Even those of us who spaced out during biology class are familiar with the cycle of life: birth, the bloom of youth, maturity, decay, death, compost, birth and back on the wheel again. A cycle is also part of the marketing pitch for religion. In the version popular in these here parts, there’s rebirth in a really long sequel that stars YOU. In other versions, there is a series of sequels in which your role is played by an ensemble cast.
But there is also the cycle of golf. I’m not referring to the trend in one’s game that follows the meta-trend of one’s life. Rather I’m talking about the wheel inside the wheel, the cycle of good play giving way to bad play and then worse play, only to be followed by a resurrection and return to good play. This is the cycle that can take place over the course of a season, a month, even down to the micro-level of one round or even a single hole.
Why is this? Why does the game have to be this way? It’s not like I’m that erratic in the rest of my life. Good Lord, if I were, I’d be freaking Charlie Sheen: one day on the red carpet, the next day in jail. So what’s up with that?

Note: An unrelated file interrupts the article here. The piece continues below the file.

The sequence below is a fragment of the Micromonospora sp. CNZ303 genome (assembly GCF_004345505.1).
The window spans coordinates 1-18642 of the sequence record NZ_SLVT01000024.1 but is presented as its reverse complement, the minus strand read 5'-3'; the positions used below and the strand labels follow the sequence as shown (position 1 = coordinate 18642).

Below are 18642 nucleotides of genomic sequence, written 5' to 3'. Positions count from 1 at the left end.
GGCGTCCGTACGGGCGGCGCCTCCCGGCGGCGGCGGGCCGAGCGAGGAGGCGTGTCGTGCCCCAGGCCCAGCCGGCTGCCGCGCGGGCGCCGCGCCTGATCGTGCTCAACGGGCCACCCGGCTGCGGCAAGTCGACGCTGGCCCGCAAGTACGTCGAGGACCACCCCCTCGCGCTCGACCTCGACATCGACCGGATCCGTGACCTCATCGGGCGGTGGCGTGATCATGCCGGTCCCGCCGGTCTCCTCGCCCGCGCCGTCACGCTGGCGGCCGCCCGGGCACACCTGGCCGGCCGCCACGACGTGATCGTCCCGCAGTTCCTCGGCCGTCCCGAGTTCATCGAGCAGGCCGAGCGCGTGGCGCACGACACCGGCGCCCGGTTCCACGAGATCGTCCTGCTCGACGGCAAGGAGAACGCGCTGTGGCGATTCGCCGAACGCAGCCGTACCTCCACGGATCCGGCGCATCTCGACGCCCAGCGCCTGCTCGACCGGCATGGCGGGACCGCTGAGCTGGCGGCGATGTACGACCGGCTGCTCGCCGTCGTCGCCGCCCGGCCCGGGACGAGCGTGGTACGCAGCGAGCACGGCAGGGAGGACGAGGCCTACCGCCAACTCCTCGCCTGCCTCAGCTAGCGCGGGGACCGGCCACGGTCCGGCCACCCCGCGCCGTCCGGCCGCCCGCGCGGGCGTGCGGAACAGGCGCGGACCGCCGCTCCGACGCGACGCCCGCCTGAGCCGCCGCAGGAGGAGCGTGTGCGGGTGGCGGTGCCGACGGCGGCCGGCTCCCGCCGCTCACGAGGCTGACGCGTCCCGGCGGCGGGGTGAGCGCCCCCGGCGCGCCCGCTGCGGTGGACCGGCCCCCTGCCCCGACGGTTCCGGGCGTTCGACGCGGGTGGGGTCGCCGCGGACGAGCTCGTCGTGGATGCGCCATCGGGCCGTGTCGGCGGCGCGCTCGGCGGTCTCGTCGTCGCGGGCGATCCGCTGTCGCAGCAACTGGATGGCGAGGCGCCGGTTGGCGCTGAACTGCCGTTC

Well, first off let’s consider, as a thought experiment, the possibility that the game was not this way, and that in fact it was precisely the opposite: you worked at it and just got better. You might level off at various points along the way, but over time your mastery just grew. It would be like learning a language in which you mastered increasingly difficult conjugations and declensions and improved your listening comprehension. You wouldn’t wake up one day and suddenly be unable to ask where the restrooms are without a lot of weird hand gestures.
But I think we all know what this would be like. Boring. In his book, History of the World in 9 1/2 Chapters, Julian Barnes has a great story about a guy who winds up in one of the possible locales in that vast area known as the afterlife. He starts playing golf, and since he has a lot of time for it, he gets really good. Like Kim Jong-Il good. Starts scoring 18 for a round. So he does what anybody would do at that point. He quits.
Now obviously this scenario is a bit absurd. But it does illustrate a point. I have met a lot of smug, arrogant people in my life–yes, it’s been a great journey–but I have yet to run into anybody who leaned back in his chair, took a sip of single malt and declared that he had “quit golf because it was just getting too easy.”

But having granted the game this point, there is still the matter of whether golf kind of overdoes it. There’s keeping it interesting and there’s overkill. Which leads to the following question which will be the topic of the next post: What is the Purpose of Bad Golf?